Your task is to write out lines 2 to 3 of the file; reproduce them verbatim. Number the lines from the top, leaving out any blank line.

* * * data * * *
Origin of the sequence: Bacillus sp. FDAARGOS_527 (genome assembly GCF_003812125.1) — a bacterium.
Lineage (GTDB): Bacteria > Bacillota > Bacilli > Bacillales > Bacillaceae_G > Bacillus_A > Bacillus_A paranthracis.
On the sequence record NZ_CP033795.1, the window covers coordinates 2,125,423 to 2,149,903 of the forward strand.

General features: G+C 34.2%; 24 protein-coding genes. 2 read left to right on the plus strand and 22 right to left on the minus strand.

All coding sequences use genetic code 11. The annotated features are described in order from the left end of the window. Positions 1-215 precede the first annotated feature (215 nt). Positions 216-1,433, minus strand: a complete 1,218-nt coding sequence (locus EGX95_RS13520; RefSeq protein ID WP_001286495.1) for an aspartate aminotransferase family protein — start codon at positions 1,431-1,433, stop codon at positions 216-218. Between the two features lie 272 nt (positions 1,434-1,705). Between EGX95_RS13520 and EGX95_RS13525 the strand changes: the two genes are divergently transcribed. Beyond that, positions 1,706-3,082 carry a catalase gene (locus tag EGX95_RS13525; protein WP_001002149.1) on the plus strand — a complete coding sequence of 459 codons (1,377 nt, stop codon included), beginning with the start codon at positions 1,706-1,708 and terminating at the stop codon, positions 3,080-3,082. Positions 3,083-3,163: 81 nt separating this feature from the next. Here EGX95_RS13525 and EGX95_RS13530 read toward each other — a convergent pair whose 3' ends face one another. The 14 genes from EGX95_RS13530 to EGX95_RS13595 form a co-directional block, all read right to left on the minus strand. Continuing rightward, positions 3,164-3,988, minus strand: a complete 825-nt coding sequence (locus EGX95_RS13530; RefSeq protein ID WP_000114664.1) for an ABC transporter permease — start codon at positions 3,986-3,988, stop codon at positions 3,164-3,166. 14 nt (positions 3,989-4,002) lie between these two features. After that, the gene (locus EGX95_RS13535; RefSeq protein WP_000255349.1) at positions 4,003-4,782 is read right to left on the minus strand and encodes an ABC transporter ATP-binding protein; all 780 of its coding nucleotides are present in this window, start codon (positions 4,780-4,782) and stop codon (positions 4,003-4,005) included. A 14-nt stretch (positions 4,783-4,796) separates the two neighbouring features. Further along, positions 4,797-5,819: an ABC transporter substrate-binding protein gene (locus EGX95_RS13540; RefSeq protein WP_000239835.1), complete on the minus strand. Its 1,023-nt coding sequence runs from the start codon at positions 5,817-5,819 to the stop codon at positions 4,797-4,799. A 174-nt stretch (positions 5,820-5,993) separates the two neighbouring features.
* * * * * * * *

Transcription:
Lineage (GTDB): Bacteria > Bacillota > Bacilli > Bacillales > Bacillaceae_G > Bacillus_A > Bacillus_A paranthracis.
On the sequence record NZ_CP033795.1, the window covers coordinates 2,125,423 to 2,149,903 of the forward strand.